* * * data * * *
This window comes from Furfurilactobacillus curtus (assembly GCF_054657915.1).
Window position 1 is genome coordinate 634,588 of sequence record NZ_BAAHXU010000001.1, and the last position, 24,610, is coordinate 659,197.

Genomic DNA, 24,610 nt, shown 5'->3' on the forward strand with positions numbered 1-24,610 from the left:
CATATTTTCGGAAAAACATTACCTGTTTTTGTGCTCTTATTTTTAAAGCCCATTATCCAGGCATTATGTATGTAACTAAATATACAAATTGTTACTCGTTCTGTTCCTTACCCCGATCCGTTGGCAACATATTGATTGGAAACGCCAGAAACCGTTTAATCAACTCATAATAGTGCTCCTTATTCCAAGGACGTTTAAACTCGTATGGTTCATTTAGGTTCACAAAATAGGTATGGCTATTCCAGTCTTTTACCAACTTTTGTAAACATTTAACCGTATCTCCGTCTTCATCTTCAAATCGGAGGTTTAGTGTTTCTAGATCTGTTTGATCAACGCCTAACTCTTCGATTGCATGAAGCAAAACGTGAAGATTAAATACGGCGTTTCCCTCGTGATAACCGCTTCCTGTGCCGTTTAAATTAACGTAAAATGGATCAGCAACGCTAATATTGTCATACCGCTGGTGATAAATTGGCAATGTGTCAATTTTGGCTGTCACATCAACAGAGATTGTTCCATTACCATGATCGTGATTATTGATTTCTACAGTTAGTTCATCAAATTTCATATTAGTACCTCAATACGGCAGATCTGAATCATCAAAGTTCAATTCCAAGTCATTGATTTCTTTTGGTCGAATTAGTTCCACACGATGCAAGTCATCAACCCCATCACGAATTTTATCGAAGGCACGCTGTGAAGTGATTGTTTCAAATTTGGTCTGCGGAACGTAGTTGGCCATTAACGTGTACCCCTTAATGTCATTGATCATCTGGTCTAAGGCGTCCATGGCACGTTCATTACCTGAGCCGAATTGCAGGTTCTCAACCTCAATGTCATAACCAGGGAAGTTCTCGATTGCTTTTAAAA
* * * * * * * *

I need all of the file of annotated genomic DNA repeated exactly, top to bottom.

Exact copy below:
This window comes from Furfurilactobacillus curtus (assembly GCF_054657915.1).
Window position 1 is genome coordinate 634,588 of sequence record NZ_BAAHXU010000001.1, and the last position, 24,610, is coordinate 659,197.

Genomic DNA, 24,610 nt, shown 5'->3' on the forward strand with positions numbered 1-24,610 from the left:
CATATTTTCGGAAAAACATTACCTGTTTTTGTGCTCTTATTTTTAAAGCCCATTATCCAGGCATTATGTATGTAACTAAATATACAAATTGTTACTCGTTCTGTTCCTTACCCCGATCCGTTGGCAACATATTGATTGGAAACGCCAGAAACCGTTTAATCAACTCATAATAGTGCTCCTTATTCCAAGGACGTTTAAACTCGTATGGTTCATTTAGGTTCACAAAATAGGTATGGCTATTCCAGTCTTTTACCAACTTTTGTAAACATTTAACCGTATCTCCGTCTTCATCTTCAAATCGGAGGTTTAGTGTTTCTAGATCTGTTTGATCAACGCCTAACTCTTCGATTGCATGAAGCAAAACGTGAAGATTAAATACGGCGTTTCCCTCGTGATAACCGCTTCCTGTGCCGTTTAAATTAACGTAAAATGGATCAGCAACGCTAATATTGTCATACCGCTGGTGATAAATTGGCAATGTGTCAATTTTGGCTGTCACATCAACAGAGATTGTTCCATTACCATGATCGTGATTATTGATTTCTACAGTTAGTTCATCAAATTTCATATTAGTACCTCAATACGGCAGATCTGAATCATCAAAGTTCAATTCCAAGTCATTGATTTCTTTTGGTCGAATTAGTTCCACACGATGCAAGTCATCAACCCCATCACGAATTTTATCGAAGGCACGCTGTGAAGTGATTGTTTCAAATTTGGTCTGCGGAACGTAGTTGGCCATTAACGTGTACCCCTTAATGTCATTGATCATCTGGTCTAAGGCGTCCATGGCACGTTCATTACCTGAGCCGAATTGCAGGTTCTCAACCTCAATGTCATAACCAGGGAAGTTCTCGATTGCTTTTAAAA